Mine Safety and Health Administration
Contact: Amy Louviere
Phone: (703) 235-1452
May 22, 1996
MSHA, Consol Inc. Develop Agreement to Improve Mine Safety Among Contractors
The Labor Department's Mine Safety and Health Administration (MSHA) today announced a cooperative mine safety agreement with CONSOL Inc. of Pittsburgh, Penn., to promote safe operations among mine contractors. MSHA and CONSOL have been working on developing this agreement for more than a year.
The "Service and Construction Contractor Safety Improvement Program" has been adopted by CONSOL to create powerful incentives for contractors to create and maintain a safety culture at their respective work sites. CONSOL will implement the program at 26 mining complexes in Kentucky, Illinois, Ohio, Pennsylvania, Virginia and West Virginia.
"This agreement with CONSOL represents a major step in the coal industry and should result in an improved safety environment for contractors in the industry," said J. Davitt McAteer, assistant labor secretary for mine safety and health. "It offers what we expect to be a powerful means of further reducing accidents involving contractor employees."
Under the partnership agreement, CONSOL will consider in its selection of construction and service contractors the contractors' ability to carry out their operations consistent with the Federal Mine Safety and Health Act of 1977. CONSOL will require prospective contractors to submit the following:
- -- an original copy of an "Accident and Injury History
Report" prepared by MSHA's Division of Mining Information
Systems for the prior 12-month period
- -- selective data detailing the prospective contractor's
accident and injury history as reflected in state workers'
compensation filings for the preceding 24 months
- -- selective information demonstrating that the contractor's
employees are trained and qualified to safely perform the
work contemplated by the contract.
"CONSOL has committed itself to work only with service and construction contractors that can demonstrate a responsible attitude toward miners' safety and health," said McAteer.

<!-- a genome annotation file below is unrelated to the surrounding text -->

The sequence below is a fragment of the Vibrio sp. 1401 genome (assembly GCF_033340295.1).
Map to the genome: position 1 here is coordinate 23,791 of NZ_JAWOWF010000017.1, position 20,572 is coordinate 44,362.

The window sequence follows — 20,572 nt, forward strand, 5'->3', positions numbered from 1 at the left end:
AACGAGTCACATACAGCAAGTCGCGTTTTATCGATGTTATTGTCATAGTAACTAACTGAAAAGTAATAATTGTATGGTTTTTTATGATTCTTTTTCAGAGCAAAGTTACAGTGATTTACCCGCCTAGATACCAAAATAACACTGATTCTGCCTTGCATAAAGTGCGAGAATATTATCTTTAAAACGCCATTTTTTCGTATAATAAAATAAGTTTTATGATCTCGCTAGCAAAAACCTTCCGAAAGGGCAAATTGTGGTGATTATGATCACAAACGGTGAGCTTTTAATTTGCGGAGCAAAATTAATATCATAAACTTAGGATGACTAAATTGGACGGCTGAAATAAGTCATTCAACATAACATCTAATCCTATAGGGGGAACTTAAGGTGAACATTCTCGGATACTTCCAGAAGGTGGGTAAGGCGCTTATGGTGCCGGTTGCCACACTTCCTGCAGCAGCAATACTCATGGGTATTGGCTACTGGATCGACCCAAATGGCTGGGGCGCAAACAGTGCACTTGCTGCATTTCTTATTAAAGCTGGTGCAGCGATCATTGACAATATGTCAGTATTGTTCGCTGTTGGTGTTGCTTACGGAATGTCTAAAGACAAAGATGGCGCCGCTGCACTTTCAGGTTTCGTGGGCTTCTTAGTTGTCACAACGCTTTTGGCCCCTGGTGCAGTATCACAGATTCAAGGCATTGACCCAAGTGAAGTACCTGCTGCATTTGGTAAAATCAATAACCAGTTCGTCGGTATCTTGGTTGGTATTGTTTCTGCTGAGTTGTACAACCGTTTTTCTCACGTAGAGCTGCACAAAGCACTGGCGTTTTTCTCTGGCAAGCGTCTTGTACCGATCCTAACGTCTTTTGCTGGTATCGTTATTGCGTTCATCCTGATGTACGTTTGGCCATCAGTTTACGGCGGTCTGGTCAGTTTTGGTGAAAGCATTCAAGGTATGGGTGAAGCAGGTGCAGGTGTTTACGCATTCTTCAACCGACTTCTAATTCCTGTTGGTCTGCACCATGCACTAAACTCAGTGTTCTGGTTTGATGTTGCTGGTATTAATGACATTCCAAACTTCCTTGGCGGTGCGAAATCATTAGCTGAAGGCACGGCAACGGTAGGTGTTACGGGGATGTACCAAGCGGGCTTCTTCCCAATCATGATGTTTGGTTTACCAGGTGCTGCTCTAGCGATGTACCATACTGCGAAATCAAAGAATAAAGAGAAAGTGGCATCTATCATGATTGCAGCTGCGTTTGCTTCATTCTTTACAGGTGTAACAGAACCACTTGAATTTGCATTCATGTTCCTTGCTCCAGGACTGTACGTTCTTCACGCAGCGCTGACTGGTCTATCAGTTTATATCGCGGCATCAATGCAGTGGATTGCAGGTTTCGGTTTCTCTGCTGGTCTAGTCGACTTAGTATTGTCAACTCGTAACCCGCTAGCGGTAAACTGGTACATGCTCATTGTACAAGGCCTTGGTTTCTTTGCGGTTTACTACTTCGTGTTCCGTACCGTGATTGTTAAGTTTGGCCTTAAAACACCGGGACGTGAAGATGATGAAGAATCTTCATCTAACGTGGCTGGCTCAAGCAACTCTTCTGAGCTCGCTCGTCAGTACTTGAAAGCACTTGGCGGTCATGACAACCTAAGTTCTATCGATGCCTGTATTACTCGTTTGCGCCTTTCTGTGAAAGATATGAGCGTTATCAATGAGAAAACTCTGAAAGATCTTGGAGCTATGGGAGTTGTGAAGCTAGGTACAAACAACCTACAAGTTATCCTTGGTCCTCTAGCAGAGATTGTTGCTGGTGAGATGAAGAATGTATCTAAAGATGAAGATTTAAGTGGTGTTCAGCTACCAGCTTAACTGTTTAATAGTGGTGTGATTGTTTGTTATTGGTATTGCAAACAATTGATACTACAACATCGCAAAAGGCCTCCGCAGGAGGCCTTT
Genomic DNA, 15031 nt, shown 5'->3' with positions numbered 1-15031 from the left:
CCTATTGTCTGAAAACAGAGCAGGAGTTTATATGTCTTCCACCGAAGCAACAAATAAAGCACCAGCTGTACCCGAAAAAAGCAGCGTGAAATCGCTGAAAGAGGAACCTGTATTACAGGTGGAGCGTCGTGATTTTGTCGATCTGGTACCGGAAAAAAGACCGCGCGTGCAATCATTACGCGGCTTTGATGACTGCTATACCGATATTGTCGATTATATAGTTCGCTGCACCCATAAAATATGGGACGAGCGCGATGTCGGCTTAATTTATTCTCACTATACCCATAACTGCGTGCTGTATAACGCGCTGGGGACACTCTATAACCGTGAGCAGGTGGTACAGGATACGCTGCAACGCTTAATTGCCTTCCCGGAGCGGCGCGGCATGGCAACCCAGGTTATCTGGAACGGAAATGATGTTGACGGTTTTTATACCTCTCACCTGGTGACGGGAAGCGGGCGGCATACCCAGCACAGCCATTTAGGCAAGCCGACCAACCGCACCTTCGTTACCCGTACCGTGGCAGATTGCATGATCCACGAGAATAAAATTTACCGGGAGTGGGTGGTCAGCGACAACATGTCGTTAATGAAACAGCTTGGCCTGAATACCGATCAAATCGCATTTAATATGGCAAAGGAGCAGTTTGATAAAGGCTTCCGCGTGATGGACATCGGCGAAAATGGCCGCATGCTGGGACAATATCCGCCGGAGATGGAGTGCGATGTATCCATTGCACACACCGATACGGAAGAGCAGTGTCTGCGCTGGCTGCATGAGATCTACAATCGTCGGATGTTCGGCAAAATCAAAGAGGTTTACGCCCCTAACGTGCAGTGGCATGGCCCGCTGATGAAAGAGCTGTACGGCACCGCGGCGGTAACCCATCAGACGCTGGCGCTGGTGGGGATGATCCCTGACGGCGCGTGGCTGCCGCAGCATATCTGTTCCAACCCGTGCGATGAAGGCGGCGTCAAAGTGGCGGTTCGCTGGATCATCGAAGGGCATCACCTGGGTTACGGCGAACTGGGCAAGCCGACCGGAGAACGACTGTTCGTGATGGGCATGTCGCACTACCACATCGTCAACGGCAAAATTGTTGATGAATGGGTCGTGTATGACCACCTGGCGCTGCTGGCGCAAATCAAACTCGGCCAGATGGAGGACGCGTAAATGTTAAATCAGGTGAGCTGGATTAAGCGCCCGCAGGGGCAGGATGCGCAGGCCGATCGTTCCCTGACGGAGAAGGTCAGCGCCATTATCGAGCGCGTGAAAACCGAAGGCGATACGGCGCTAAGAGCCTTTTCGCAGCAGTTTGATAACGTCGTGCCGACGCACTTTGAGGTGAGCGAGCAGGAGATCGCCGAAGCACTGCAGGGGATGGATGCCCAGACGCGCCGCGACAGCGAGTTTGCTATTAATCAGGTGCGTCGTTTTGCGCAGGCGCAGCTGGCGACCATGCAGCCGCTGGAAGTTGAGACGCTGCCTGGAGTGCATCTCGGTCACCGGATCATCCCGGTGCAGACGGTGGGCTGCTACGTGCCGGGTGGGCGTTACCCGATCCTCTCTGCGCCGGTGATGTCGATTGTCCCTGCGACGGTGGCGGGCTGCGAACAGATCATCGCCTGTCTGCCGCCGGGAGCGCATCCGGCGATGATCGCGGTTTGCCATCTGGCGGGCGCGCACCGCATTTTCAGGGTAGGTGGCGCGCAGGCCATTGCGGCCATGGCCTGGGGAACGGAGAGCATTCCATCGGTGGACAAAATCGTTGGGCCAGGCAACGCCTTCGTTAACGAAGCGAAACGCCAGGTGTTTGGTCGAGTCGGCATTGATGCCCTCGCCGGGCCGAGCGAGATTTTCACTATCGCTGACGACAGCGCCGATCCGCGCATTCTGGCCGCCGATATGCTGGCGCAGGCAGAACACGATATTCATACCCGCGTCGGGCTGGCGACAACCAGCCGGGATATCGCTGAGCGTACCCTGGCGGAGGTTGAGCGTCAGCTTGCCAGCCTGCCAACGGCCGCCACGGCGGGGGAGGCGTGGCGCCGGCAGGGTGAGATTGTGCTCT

Under the agreement, if a contractor is awarded a multi-year contract, CONSOL will conduct semi-annual audits to assess their safety performance. The audit will include the collection, maintenance and evaluation of the contractor's compliance and civil penalty payment history at the mine; the review of accidents and injuries using available workers' compensation records; MSHA data and accident reports; the review and analysis of training programs related to that mine, and any observations made of the areas of the mine subject to the contractor's control.
MSHA will assist CONSOL in this program by providing data such as detailed violation history reports for prospective contractors, accident and injury data, civil penalty information, and information relating to citations issued to any construction or service contractors.
MSHA also will review training programs developed by CONSOL, its subsidiaries and their construction and service contractors and will make available resources through the National Mine Health and Safety Academy to assist in the development of such training programs.
In 1994, the number of contractor employees reported in mining reached more than 61,000. Sixteen percent of all miners were recorded as independent contractor employees. Employees of independent contractors have a higher rate of fatal injuries than the direct employees of the mine operator. (Preliminary data for 1995 show little change in these figures.)
"The result of this partnership is a 'win-win' agreement," said McAteer, "...for CONSOL, for MSHA, for the contractors who gain from CONSOL's insistence on an effective safety and health program, and -- most of all -- for the miners."